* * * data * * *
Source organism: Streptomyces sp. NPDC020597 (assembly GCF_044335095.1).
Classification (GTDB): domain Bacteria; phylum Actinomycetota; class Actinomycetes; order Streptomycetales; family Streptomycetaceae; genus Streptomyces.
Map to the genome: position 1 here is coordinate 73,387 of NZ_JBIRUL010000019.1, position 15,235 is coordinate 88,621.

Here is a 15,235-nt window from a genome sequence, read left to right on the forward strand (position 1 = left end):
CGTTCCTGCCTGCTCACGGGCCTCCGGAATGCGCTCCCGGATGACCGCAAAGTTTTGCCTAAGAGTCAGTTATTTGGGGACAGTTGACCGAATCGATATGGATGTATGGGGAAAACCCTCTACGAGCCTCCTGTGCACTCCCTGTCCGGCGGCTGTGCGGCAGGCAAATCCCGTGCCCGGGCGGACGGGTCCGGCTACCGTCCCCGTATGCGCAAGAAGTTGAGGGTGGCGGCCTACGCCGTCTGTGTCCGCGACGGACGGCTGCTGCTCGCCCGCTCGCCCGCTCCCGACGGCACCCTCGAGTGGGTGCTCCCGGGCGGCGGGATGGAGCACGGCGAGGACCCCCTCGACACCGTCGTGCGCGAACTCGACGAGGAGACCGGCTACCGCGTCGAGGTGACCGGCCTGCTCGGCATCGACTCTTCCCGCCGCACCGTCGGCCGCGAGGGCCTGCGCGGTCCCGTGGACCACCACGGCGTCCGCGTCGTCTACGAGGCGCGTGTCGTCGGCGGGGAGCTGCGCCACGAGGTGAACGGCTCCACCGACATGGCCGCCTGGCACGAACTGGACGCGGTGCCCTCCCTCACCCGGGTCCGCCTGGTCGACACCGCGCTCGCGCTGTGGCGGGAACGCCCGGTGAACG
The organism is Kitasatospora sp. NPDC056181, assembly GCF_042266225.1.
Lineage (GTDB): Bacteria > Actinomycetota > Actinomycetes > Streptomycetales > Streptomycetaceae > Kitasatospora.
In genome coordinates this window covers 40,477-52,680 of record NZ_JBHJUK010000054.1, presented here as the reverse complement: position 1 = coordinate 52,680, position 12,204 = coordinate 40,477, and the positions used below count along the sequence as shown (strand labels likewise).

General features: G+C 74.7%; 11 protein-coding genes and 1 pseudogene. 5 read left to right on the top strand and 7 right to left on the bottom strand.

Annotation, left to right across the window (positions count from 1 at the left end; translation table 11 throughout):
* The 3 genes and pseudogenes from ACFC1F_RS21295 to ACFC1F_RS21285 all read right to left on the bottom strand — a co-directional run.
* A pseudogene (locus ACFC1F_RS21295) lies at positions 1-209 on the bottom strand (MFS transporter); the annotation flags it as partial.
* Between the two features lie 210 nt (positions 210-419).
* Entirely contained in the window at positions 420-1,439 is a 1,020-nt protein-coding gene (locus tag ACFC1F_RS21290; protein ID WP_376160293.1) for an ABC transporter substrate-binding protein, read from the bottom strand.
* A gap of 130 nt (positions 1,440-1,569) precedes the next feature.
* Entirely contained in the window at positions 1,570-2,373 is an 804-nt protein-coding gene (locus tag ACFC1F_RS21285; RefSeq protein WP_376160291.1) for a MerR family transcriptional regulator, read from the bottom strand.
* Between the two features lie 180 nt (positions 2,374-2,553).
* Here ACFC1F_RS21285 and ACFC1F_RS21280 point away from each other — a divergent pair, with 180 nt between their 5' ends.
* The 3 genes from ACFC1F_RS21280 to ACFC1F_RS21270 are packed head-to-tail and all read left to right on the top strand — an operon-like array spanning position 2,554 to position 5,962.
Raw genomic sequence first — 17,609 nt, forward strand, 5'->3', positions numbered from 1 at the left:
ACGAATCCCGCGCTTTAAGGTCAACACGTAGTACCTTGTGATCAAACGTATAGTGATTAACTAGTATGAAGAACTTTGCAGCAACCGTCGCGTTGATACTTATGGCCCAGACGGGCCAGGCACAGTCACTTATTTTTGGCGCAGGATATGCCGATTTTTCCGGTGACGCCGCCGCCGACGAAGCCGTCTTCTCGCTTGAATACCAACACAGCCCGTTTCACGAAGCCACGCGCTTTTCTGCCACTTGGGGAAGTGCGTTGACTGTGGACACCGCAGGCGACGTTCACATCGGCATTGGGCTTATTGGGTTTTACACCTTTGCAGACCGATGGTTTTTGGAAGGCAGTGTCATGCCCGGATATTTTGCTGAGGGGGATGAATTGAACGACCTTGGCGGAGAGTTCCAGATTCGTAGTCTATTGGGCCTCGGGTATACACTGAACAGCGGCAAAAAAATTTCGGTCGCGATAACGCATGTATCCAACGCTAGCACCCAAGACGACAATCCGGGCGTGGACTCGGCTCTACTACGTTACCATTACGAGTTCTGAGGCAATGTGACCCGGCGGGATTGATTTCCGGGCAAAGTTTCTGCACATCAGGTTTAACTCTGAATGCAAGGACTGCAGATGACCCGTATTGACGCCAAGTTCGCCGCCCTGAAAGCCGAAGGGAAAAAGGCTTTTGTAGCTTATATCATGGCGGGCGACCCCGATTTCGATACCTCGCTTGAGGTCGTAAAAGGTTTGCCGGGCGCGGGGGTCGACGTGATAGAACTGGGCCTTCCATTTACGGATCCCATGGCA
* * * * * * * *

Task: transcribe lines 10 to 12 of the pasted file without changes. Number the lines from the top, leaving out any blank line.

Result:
Annotation, left to right across the window (positions count from 1 at the left end; translation table 11 throughout):
* The 3 genes and pseudogenes from ACFC1F_RS21295 to ACFC1F_RS21285 all read right to left on the bottom strand — a co-directional run.
* A pseudogene (locus ACFC1F_RS21295) lies at positions 1-209 on the bottom strand (MFS transporter); the annotation flags it as partial.